Leadership West Virginia (LWV) is a statewide program aimed to develop, strengthen and connect emerging leaders for the Mountain State. During the eight-month program participants are taught how to enhance their personal leadership skills and enrich their knowledge of not only the problems facing the state, but also its diverse and unique attributes. This program is an extension of the West Virginia Chamber of Commerce and was established to help cultivate a new leadership, which is critical to West Virginia's future prosperity and progress. LWV works to develop and motivate a cross-section of leaders who will use their talents and abilities to inspire others and to foster a new spirit of energy, enthusiasm and vitality throughout the state.
LWV Alumni Education Committee
In 2014, following graduation from LWV, several classmates formed the LWV Alumni Education Committee after discussing education issues in West Virginia with local and state educators. These committee members have offered their talents, skills and resources to support initiatives that will aid in the progress and success of our state’s education system.
In 2015, this committee partnered with members from the state’s Board of, and Department of Education to help us achieve our statewide goals to provide every student (k-12) with a computer/device; promote simulated workforce classrooms/programs; and support technology-focused professional development for teachers. Although every West Virginia would benefit, millions of dollars of funding are needed. Below are a few immediate benefits we’d see:
If every student had a computer/device this would require less time for student measuring tests, allow for more classroom activities and more efficient classrooms. It would also help to ensure our students know how to use technology as they merge into the workforce.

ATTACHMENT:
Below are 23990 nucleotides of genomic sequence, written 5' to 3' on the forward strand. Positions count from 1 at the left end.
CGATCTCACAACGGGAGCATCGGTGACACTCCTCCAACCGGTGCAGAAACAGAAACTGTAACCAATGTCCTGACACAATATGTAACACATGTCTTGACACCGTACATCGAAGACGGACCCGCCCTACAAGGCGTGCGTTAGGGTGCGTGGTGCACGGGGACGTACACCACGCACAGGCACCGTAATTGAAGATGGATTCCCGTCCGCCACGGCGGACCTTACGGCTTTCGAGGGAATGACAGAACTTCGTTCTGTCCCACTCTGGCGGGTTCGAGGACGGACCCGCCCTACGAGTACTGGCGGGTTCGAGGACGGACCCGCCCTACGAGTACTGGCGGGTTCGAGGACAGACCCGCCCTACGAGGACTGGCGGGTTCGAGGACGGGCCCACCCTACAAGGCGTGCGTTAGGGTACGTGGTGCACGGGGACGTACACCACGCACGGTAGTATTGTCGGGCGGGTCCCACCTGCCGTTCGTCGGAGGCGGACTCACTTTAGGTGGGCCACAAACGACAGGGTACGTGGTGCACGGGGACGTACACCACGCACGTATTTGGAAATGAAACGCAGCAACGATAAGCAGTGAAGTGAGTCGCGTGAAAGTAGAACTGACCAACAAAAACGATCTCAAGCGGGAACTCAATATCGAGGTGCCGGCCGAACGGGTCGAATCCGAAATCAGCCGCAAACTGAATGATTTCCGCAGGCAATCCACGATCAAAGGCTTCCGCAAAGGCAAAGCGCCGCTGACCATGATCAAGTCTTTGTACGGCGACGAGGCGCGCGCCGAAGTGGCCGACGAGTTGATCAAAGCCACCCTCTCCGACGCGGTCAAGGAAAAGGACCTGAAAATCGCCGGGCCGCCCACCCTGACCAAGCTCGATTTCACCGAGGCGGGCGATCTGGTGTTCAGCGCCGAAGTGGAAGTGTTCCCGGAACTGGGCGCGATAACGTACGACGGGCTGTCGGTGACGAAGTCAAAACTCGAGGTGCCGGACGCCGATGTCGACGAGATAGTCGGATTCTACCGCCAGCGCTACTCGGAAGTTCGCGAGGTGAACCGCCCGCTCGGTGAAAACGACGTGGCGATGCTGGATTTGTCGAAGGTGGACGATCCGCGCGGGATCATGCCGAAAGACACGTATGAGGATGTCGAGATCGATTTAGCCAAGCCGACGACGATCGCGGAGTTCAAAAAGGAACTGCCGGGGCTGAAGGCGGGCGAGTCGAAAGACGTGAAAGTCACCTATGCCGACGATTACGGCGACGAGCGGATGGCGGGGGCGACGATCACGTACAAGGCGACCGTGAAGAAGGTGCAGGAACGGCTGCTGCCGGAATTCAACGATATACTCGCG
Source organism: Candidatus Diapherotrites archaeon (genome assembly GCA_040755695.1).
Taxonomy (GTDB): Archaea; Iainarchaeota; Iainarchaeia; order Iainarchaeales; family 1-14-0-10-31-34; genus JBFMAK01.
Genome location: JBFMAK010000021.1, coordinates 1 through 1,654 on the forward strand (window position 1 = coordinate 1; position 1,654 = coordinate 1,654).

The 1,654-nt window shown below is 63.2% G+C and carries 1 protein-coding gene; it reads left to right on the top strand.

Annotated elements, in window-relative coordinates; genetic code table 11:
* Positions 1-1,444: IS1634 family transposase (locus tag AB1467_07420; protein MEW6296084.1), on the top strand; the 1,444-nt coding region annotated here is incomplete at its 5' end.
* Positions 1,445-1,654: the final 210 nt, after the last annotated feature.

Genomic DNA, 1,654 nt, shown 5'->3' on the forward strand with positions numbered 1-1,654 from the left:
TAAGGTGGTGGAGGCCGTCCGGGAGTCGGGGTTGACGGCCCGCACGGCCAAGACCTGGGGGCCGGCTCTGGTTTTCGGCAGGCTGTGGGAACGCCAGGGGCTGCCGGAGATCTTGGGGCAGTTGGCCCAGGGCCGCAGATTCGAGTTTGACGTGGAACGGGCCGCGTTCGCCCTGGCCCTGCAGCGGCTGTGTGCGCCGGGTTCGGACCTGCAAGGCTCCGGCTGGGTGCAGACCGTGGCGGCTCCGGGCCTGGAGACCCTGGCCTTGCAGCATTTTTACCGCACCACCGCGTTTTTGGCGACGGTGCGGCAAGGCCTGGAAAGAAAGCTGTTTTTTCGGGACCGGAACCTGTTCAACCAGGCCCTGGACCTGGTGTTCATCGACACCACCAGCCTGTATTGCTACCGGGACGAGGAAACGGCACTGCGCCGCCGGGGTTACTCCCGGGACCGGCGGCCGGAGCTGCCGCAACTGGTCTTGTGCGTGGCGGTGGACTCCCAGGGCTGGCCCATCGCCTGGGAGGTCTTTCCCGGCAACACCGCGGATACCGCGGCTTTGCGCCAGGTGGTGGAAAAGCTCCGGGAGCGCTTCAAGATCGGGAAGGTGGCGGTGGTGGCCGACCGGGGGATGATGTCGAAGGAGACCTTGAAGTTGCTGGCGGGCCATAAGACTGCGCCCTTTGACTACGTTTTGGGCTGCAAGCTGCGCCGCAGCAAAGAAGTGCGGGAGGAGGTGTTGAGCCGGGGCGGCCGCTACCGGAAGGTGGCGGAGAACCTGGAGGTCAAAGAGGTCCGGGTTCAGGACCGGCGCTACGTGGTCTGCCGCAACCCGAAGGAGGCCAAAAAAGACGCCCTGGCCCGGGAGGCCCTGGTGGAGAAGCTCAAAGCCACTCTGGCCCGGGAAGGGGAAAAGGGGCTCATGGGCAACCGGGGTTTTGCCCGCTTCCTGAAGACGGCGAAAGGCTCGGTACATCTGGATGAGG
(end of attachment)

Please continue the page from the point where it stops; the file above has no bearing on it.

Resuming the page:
The promotion and implementation of simulated workplace classrooms in West Virginia – which are now part of the school system in every county of West Virginia – is critical to ensure students learn the necessary skillsets and hands-on training they need to compete in the workforce. These “real-life” classrooms offer training and real-life experiences students simply cannot get in a traditional classroom, and it is time to change our education curriculums to incorporate the needs of today’s employers. Therefore, technology-focused professional development for teachers has to be a priority. Providing them with resources, training and the proper tools will allow them to better teach our students. Teachers and students alike must be comfortable with, and sufficient in, a digital classroom environment.
Mentoring opportunities that connect industry (business), community and education must also be a priority if we plan to continue to move West Virginia forward. (Note: This part of our initiatives needs to be further discussed and planned as this is an activity that will require extensive support and resources from a number of parties. We hope though that as we continue to work with educators and other audiences about the one to one ratio of technology/student and professional development, others will value this initiative as well.)